Colorado’s Musgrave blames defeat on left-wing attacks, lies
The Associated Press
Aspen, CO Colorado
FORT COLLINS, Colo. ” Republican congresswoman Marilyn Musgrave has broken her long public silence about her defeat last month, saying she was the victim of “vicious attacks and lies” by big-spending left-wing interests.
Musgrave made her comments in robo-calls sent Monday to 275,000 households in Georgia to support Republican Sen. Saxby Chambliss, who was in a runoff election against Democrat Jim Martin. Chambliss won re-election in the runoff Tuesday night.
“Pro-abortion radicals and liberal activists won’t stop until they have a choke hold on our government,” Musgrave said on the calls. “You can stop them with your vote. It’s too late to change the result in Colorado but on Tuesday you can cast your vote for Saxby Chambliss.”
The calls, reported Tuesday on the Web site of the Fort Collins Coloradoan, were done on behalf of Team Sarah, a group created by the Susan B. Anthony List, which promotes anti-abortion congresswomen.
Musgrave, a three-term congresswoman, was defeated 56 percent to 44 percent by Democratic businesswoman Betsy Markey four weeks ago. She has yet to concede or even publicly address her supporters or volunteers, many of whom had gathered at a restaurant on election night.
Messages left for Musgrave with her Washington-based spokesman or Colorado-based campaign office were not returned Tuesday.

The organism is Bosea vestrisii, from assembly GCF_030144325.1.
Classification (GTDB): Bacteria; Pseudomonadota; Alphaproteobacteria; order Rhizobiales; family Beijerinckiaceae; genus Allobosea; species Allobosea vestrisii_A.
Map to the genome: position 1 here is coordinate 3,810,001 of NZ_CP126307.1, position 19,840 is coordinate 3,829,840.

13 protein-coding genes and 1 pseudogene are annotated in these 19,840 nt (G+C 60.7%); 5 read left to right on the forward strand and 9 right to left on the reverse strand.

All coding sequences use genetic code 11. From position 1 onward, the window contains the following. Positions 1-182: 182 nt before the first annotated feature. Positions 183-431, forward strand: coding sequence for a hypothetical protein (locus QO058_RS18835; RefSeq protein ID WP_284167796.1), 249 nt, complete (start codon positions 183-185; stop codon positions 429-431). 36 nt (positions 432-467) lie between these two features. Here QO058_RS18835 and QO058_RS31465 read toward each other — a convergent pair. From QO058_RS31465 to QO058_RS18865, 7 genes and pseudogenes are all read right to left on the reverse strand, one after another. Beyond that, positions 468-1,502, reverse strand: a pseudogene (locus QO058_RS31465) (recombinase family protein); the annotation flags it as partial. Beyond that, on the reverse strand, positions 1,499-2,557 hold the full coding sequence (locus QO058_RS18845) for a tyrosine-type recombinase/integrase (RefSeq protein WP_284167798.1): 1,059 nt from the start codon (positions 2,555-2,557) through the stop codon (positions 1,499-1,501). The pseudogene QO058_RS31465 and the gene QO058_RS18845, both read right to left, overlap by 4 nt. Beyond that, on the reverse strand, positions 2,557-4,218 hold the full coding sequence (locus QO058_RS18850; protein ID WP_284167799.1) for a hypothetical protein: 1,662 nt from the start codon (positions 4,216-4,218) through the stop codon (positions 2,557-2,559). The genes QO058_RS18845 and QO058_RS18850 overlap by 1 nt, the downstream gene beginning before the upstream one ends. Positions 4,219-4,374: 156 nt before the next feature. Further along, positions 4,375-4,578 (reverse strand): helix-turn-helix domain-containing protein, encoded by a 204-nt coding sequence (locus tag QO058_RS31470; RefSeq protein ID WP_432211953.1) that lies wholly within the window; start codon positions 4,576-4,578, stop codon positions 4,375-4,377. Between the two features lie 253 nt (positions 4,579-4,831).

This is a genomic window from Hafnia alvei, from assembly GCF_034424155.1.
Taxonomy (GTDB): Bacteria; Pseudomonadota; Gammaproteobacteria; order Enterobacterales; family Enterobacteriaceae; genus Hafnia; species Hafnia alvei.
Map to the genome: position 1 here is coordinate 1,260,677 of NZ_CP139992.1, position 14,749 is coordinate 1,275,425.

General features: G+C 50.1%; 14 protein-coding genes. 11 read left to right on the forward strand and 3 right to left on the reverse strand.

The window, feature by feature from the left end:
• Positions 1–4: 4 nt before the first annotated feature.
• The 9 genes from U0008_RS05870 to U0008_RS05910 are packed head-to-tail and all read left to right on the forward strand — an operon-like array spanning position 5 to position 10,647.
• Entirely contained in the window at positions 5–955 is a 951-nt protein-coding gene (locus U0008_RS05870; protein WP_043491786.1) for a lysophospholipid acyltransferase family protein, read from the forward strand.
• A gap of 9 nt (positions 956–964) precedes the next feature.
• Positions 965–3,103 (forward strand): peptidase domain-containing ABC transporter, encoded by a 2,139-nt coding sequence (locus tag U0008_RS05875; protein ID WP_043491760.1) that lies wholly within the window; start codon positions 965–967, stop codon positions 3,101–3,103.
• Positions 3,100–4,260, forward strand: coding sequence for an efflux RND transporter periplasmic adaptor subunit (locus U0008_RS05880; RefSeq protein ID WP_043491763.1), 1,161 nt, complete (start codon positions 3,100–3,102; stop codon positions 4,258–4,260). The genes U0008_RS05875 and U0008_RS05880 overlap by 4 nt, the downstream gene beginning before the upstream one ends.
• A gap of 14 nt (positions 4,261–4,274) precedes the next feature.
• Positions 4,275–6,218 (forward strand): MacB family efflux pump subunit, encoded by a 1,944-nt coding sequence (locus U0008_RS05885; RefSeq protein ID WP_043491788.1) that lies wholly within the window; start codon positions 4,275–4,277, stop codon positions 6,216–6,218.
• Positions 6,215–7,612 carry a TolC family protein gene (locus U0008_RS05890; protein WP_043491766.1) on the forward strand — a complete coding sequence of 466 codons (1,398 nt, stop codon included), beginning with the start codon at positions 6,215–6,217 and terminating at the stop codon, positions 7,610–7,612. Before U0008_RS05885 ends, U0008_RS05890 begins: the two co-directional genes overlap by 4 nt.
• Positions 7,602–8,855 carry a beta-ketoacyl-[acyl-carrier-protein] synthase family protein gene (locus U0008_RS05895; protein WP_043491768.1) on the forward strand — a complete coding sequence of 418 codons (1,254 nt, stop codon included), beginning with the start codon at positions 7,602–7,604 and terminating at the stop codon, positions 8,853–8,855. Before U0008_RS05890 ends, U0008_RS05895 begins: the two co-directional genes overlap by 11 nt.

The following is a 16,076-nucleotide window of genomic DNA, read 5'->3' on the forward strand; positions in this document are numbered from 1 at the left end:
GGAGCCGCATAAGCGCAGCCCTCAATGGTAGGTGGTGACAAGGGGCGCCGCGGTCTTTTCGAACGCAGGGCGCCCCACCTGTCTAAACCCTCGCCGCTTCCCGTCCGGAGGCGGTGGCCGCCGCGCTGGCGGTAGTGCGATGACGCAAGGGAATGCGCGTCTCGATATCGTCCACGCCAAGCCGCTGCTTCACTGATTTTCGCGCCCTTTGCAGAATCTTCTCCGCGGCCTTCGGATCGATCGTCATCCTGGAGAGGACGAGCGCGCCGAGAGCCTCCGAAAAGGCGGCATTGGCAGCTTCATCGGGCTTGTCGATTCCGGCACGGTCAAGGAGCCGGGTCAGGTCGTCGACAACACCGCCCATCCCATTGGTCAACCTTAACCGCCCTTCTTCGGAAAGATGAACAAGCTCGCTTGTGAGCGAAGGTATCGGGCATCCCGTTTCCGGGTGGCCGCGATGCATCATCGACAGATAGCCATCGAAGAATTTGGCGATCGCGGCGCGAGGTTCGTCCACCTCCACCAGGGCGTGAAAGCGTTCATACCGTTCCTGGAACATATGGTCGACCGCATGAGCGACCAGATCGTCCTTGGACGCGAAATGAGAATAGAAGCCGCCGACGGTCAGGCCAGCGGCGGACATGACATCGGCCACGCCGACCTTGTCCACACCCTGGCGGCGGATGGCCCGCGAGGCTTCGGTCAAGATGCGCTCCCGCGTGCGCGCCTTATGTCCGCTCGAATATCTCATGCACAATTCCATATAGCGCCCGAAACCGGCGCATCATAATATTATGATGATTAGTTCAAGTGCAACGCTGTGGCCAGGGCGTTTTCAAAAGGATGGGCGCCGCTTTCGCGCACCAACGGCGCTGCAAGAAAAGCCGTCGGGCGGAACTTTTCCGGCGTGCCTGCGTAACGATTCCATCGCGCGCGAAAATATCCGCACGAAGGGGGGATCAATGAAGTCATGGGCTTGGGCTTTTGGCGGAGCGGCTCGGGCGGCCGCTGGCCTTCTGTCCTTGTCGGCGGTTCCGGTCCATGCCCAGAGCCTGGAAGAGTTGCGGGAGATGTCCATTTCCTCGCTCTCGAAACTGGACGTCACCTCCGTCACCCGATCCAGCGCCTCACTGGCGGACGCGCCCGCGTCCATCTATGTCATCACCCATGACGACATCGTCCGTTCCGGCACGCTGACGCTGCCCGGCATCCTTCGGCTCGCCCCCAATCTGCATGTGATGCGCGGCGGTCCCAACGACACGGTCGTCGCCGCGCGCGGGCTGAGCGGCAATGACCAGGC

Markey spokesman Ben Marter said the congresswoman-elect isn’t waiting for a concession call or any other outreach from Musgrave.
“The voters have spoken and it’s customary to call your opponent to concede the race, but we’re moving forward,” Marter said. “Congresswoman-elect Markey is working very hard to go to Washington to represent the people of the 4th District.”
Marjorie Dannenfelser, president of the Susan B. Anthony List, said she doesn’t fault Musgrave if she is keeping out of public view.
“Frankly, everybody has a point where you can’t take it anymore,” she said. “I really don’t’ know. But given what was done to her, I wouldn’t blame her one bit for taking a bit of a break. … She is a human being.”
Musgrave had complained during the campaign about big spending by interest groups including the Defenders of Wildlife Action Fund, which she denounced as “environmental extremists.”
Two political arms of the Defenders of Wildlife fund spent about $1.6 million targeting Musgrave, according to research by the Coloradoan. That was the second-largest independent expenditure by a nonparty group in any House race, after the $1.7 million spent by the National Association of Realtors Political Action Committee to help re-elect Pennsylvania Democrat Paul Kanjorski, according to the paper.
Musgrave had won re-election by narrow margins in 2004 and 2006. In 2006, she had the lowest winning percentage of anyone elected to the House.
Musgrave built a national reputation as an opponent of same-sex marriage, and she blamed her previous narrow margins in part on gay-rights groups, which she said spent large amounts of money on opposition political ads.
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